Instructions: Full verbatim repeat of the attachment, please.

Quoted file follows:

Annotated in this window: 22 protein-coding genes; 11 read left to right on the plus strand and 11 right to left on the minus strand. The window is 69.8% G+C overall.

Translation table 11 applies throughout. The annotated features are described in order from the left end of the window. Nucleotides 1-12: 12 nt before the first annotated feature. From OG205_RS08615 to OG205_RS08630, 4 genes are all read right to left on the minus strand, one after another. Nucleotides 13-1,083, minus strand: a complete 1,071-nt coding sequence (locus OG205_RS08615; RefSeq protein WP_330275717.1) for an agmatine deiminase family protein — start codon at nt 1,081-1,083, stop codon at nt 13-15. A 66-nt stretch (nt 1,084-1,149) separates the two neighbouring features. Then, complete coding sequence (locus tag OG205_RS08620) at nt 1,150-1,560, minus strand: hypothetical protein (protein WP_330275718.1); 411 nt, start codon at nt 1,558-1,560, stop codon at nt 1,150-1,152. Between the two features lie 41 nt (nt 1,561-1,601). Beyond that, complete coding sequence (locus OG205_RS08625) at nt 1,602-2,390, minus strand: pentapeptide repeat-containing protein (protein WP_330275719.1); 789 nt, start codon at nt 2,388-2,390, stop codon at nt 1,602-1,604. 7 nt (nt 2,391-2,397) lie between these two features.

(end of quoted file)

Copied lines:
Annotated in this window: 22 protein-coding genes; 11 read left to right on the plus strand and 11 right to left on the minus strand. The window is 69.8% G+C overall.

Translation table 11 applies throughout. The annotated features are described in order from the left end of the window. Nucleotides 1-12: 12 nt before the first annotated feature. From OG205_RS08615 to OG205_RS08630, 4 genes are all read right to left on the minus strand, one after another. Nucleotides 13-1,083, minus strand: a complete 1,071-nt coding sequence (locus OG205_RS08615; RefSeq protein WP_330275717.1) for an agmatine deiminase family protein — start codon at nt 1,081-1,083, stop codon at nt 13-15. A 66-nt stretch (nt 1,084-1,149) separates the two neighbouring features. Then, complete coding sequence (locus tag OG205_RS08620) at nt 1,150-1,560, minus strand: hypothetical protein (protein WP_330275718.1); 411 nt, start codon at nt 1,558-1,560, stop codon at nt 1,150-1,152. Between the two features lie 41 nt (nt 1,561-1,601). Beyond that, complete coding sequence (locus OG205_RS08625) at nt 1,602-2,390, minus strand: pentapeptide repeat-containing protein (protein WP_330275719.1); 789 nt, start codon at nt 2,388-2,390, stop codon at nt 1,602-1,604. 7 nt (nt 2,391-2,397) lie between these two features.